Oil prices slipped on Tuesday as investors remained concerned about climbing coronavirus cases globally, but expectations of a drawdown in crude oil inventory in the United States for a fifth straight week kept losses in check. Brent crude oil futures slipped 10 cents, or 0.2%, to $55.56 a barrel by 0500 GMT, while U.S. West Texas Intermediate (WTI) fell 8 cents, or 0.2%, to $52.17 a barrel.
Worldwide coronavirus cases surpassed 90 million on Monday, according to a Reuters tally, as nations around the globe scramble to procure vaccines and continue to extend or reinstate lockdowns to fight new coronavirus variants. In Asia, Japan is planning to widen a state of emergency beyond its capital Tokyo to stem the spread of COVID-19 while China is implementing movement curbs in some parts of the country.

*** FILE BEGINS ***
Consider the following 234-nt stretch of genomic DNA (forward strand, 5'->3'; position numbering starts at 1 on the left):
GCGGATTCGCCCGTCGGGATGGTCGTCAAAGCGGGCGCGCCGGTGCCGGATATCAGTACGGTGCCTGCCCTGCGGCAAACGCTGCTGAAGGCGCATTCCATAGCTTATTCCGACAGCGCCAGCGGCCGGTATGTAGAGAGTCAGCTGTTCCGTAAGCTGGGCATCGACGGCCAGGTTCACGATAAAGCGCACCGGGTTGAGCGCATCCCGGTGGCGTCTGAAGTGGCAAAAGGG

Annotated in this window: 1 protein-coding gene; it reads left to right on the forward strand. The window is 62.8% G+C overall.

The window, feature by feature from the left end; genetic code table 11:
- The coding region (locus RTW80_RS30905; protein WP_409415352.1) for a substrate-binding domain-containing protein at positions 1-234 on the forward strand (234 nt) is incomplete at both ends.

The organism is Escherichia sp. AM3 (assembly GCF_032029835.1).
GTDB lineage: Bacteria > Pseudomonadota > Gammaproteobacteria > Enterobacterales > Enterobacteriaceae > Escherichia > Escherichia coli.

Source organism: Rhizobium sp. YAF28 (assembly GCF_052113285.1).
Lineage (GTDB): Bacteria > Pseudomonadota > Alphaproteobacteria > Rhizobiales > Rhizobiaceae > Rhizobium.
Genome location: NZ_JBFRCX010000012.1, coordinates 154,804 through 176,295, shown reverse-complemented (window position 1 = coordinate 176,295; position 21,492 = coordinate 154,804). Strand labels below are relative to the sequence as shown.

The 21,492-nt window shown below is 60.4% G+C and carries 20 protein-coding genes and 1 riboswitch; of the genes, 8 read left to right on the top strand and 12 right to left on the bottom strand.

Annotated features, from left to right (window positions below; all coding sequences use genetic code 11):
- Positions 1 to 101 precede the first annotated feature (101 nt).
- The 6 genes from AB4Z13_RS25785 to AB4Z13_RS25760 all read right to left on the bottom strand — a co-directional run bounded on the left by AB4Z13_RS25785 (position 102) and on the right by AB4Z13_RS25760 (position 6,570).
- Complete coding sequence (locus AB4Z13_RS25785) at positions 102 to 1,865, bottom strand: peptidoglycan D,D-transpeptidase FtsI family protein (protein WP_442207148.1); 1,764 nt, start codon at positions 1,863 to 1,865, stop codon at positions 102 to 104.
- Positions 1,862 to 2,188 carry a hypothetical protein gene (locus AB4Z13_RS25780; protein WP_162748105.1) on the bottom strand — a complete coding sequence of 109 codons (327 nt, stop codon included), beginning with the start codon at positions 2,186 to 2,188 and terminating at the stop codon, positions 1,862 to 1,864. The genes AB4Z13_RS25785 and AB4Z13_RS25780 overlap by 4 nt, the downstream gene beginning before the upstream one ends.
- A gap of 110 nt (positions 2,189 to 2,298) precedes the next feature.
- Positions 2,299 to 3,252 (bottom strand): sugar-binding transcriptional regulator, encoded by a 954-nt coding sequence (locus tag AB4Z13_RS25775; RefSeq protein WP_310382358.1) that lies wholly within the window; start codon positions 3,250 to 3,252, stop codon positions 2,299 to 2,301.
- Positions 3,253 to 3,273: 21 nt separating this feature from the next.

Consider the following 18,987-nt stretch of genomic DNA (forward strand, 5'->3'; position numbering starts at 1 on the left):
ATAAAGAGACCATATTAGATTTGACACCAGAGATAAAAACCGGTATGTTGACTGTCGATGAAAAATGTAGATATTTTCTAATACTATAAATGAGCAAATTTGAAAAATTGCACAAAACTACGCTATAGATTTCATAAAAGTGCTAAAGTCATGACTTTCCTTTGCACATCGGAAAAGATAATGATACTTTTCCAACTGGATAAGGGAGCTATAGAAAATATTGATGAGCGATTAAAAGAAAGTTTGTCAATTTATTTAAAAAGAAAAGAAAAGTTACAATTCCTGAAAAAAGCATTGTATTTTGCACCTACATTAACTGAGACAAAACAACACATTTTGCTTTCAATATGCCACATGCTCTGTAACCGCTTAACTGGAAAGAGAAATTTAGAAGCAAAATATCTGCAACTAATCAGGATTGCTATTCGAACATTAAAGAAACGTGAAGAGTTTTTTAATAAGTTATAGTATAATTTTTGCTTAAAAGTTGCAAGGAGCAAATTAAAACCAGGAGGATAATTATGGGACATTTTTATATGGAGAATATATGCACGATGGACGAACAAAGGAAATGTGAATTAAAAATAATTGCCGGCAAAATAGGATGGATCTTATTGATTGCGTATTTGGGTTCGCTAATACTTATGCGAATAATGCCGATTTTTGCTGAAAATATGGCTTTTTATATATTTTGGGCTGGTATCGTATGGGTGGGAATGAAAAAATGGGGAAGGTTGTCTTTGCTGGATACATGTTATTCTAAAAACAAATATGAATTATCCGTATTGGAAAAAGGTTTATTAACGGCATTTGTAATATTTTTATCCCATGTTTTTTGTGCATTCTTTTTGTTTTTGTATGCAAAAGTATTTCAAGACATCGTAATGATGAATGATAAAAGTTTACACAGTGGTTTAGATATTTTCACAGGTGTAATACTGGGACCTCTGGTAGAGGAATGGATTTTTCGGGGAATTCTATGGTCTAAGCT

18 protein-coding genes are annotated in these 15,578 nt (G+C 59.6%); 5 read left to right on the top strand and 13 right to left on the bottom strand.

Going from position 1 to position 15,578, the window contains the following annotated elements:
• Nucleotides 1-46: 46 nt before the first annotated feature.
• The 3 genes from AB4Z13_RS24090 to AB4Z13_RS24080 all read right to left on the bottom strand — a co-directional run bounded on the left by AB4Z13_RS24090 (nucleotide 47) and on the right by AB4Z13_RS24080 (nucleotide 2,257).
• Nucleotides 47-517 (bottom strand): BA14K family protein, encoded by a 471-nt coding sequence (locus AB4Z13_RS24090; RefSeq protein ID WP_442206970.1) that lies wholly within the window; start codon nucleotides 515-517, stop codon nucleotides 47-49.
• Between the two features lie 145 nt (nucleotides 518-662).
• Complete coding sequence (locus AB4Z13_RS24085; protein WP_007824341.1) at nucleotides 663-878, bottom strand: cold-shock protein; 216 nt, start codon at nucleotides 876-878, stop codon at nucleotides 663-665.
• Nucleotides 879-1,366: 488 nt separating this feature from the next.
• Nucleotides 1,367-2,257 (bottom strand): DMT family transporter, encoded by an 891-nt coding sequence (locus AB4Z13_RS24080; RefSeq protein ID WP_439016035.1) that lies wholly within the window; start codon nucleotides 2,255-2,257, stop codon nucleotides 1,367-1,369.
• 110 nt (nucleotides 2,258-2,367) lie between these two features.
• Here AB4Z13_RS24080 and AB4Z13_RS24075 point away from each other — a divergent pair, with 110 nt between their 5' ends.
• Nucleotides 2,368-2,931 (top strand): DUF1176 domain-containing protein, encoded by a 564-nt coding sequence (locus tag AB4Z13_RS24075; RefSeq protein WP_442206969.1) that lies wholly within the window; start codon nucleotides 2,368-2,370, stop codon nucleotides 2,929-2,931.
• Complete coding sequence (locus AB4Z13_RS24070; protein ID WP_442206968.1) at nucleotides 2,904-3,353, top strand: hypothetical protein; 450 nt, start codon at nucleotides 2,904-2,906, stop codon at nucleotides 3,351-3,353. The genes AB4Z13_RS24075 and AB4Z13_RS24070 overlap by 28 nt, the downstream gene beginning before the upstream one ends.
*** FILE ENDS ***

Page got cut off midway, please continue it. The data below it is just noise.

Brent could rise to $65 per barrel by summer 2021, Goldman Sachs said, driven by Saudi cuts and the implications of a shift in power to the Democrats in the United States. The Wall Street investment bank had previously predicted oil would hit $65 by year-end.